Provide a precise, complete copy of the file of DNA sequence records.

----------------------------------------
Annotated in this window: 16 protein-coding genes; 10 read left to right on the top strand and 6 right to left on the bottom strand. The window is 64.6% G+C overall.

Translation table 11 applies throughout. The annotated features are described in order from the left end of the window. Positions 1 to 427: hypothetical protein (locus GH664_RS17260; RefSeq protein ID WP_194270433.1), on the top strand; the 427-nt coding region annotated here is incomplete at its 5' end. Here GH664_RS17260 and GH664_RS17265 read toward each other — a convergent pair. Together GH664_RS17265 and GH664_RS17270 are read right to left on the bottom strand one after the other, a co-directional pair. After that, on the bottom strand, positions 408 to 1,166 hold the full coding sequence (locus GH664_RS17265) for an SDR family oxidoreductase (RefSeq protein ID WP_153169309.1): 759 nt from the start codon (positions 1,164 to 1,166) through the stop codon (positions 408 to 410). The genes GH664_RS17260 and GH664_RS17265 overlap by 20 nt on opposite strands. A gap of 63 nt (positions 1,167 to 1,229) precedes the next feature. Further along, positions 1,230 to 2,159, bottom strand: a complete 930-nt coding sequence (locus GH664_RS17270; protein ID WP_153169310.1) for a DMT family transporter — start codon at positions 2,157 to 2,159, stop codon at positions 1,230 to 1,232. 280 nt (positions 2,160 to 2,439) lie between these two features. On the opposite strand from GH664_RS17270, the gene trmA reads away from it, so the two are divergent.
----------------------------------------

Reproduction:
Annotated in this window: 16 protein-coding genes; 10 read left to right on the top strand and 6 right to left on the bottom strand. The window is 64.6% G+C overall.

Translation table 11 applies throughout. The annotated features are described in order from the left end of the window. Positions 1 to 427: hypothetical protein (locus GH664_RS17260; RefSeq protein ID WP_194270433.1), on the top strand; the 427-nt coding region annotated here is incomplete at its 5' end. Here GH664_RS17260 and GH664_RS17265 read toward each other — a convergent pair. Together GH664_RS17265 and GH664_RS17270 are read right to left on the bottom strand one after the other, a co-directional pair. After that, on the bottom strand, positions 408 to 1,166 hold the full coding sequence (locus GH664_RS17265) for an SDR family oxidoreductase (RefSeq protein ID WP_153169309.1): 759 nt from the start codon (positions 1,164 to 1,166) through the stop codon (positions 408 to 410). The genes GH664_RS17260 and GH664_RS17265 overlap by 20 nt on opposite strands. A gap of 63 nt (positions 1,167 to 1,229) precedes the next feature. Further along, positions 1,230 to 2,159, bottom strand: a complete 930-nt coding sequence (locus GH664_RS17270; protein ID WP_153169310.1) for a DMT family transporter — start codon at positions 2,157 to 2,159, stop codon at positions 1,230 to 1,232. 280 nt (positions 2,160 to 2,439) lie between these two features. On the opposite strand from GH664_RS17270, the gene trmA reads away from it, so the two are divergent.